In addition, to evaluate editing specifically in putative hematopoietic stem/progenitor cells (HSCs), we collected fetal bone marrow on day E18.5 (three days after injection of the NPs) and sorted for Lin-, Sca1+, cKit+ cells (Supplementary Fig. 8) for analysis of β-globin gene editing by deep sequencing. In these cells, we observed 8.81% editing by deep sequencing (Table 2). It is likely that the sustained correction of anemia and persistence of gene editing into the adulthood of treated mice is explained by the prevalence of a population of fetal HSCs that were successfully edited by the single dose of γtcPNA/DNA loaded NPs.
As another method of quantification of editing efficiency, we developed and validated a droplet digital PCR (ddPCR) assay (Supplementary Fig. 9) and used it to quantify the percentage of modified β-globin gene alleles in total bone marrow as well as an isolated population of lineage depleted hematopoietic progenitor cells (HPCs) in Hbbth-4/Hbb+ mice 15 weeks after in utero γtcPNA/DNA NP treatment. In the total bone marrow cells, ddPCR analysis confirmed an average of ~6% editing, which is consistent with the deep sequencing data, whereas ~10% gene correction was measured in isolated HPCs (Fig. 4d and Supplementary Fig. 10).
Genetic correction during pregnancy could provide treatment or cure of genetic diseases and allow normal fetal development, a possible advantage compared to treatments given after birth. Monogenic diseases that pose the risk of serious fetal, neonatal, and pediatric morbidity or mortality, such as β-thalassemia, are particularly attractive targets for in utero gene editing [reviewed in43]. β-thalassemia and other hemoglobinopathies are relatively common, manifest early in life, and can be cured by low levels of functional protein activity. By delivering gene-editing therapies in utero, it is possible to gain access to dividing stem and progenitor cell populations, which can result in propagation of the corrected gene in all progeny cells.
Here we demonstrate that in utero delivery of PLGA nanoparticles loaded with PNA/DNA is a safe and effective means of achieving clinically relevant frequencies of site-specific, non-enzymatic gene editing in a mammalian fetus that results in sustained postnatal alleviation of disease. A single in utero dose of γPNA/DNA NPs given on E15.5 mediated a level of gene editing sufficient to ameliorate the disease phenotype postnatally. We observed increased hemoglobin concentrations into the wild-type range, improved red cell morphology, reduced reticulocyte counts, and decreased extramedullary hematopoiesis. In addition, we found that in utero gene editing conferred a significant survival advantage on the treated mice compared to untreated controls. These findings suggest that in utero gene editing has the potential to be safe and produce a clinical response substantial enough to reduce β-thalassemia-associated morbidity and mortality.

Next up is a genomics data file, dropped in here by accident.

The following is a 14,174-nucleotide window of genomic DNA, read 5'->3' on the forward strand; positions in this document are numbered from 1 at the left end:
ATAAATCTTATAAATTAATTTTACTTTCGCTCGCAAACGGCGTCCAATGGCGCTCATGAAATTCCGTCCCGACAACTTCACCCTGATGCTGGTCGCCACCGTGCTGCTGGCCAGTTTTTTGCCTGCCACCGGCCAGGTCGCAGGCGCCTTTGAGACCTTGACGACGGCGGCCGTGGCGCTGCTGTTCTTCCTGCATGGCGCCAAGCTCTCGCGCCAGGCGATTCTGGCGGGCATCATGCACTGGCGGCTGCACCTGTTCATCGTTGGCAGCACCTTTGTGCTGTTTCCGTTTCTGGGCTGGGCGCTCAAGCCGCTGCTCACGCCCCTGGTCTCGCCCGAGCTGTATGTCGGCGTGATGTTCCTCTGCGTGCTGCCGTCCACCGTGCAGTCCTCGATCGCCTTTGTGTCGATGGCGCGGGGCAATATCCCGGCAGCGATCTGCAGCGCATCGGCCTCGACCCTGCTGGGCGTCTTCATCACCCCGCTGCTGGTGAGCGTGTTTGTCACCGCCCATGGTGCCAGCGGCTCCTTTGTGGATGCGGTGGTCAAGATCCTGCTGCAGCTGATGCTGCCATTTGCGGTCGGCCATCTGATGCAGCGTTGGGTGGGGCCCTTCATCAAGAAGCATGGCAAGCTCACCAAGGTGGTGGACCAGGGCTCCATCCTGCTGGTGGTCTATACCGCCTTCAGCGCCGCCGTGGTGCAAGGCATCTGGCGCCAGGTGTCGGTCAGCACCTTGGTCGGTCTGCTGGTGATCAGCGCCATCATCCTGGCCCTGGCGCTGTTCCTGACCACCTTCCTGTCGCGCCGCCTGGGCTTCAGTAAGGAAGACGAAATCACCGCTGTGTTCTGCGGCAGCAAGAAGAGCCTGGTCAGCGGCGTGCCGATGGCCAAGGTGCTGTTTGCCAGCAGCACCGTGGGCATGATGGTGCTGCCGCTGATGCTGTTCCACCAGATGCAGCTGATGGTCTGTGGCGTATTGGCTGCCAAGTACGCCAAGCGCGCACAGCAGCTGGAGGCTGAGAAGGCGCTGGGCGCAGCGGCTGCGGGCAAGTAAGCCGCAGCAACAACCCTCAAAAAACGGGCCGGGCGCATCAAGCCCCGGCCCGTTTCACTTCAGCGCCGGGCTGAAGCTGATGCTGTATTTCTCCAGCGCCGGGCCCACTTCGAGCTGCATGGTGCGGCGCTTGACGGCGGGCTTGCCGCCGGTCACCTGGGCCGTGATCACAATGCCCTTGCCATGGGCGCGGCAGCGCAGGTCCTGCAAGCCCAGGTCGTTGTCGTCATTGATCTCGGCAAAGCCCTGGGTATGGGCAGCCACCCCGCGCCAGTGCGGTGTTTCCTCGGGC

We examined the biodistribution of nanoparticles after in utero administration and found that the highest accumulation of particles three hours after intravenous administration was within the fetal liver. We also found that intra-amniotic administration results in nanoparticle distribution to the fetal lung and gut at gestational ages later than E15.5. Although not used for gene editing in this study, intra-amniotic delivery of nanoparticles may allow for in utero genetic correction of diseases that affect the lung or gut such as cystic fibrosis. Biodistribution at three hours after administration was selected for this study because, based on in vitro measurements, the nanoparticle formulation used for gene editing releases the majority of its nucleic acid contents within this time frame. The distribution of particles at later time-points merits further study and may reveal that the tissue distribution shifts over time, which could open the possibility of editing other developing tissues of interest, such as the fetal brain, which might require particles with longer release profiles. In this regard, altering the polymer composition, size, or surface modifications could also be investigated as means of changing the distribution or nucleic acid release profile of nanoparticles, as we have shown in other studies44,45,46,47.
Here we chose to use a γPNA and donor DNA pair previously shown to be effective at achieving gene editing and clinical disease improvement in adult mice with β-thalassemia6. We elected to deliver these molecules using PLGA, a biodegradable and biocompatible polymer that is known to be safe in humans. In prior work, clinically relevant levels of gene editing were achieved in adult mice after multiple doses of nanoparticles were administered in combination with stem cell factor (SCF). The use of SCF, the CD117 receptor ligand, was shown to increase the percentage of CD117+ hematopoietic progenitor cells in S-phase, elevate DNA repair gene expression, and significantly boost the gene editing frequency6. During fetal development, however, it is well known that SCF is highly expressed at sites of hematopoiesis, including the yolk sac, fetal liver, and bone marrow48,49,50. High levels of SCF within the fetal liver may create an environment that is particularly amenable to gene editing using our approach. Of note, an editing frequency of ~4% was achieved in total bone marrow cells and 7% in HSCs in adult mice after four doses of nanoparticles and SCF, compared to ~6% editing in total bone marrow and ~10% in progenitor cells after a single in utero injection containing a fraction of the particles used postnatally [at relative total doses of 185 μg NPs (in utero) versus 8 mg NPs (adult)]. These improvements suggest there may be an advantage to gene editing in the fetus because it is possible to access a rapidly cycling population of HSCs within in the fetal liver.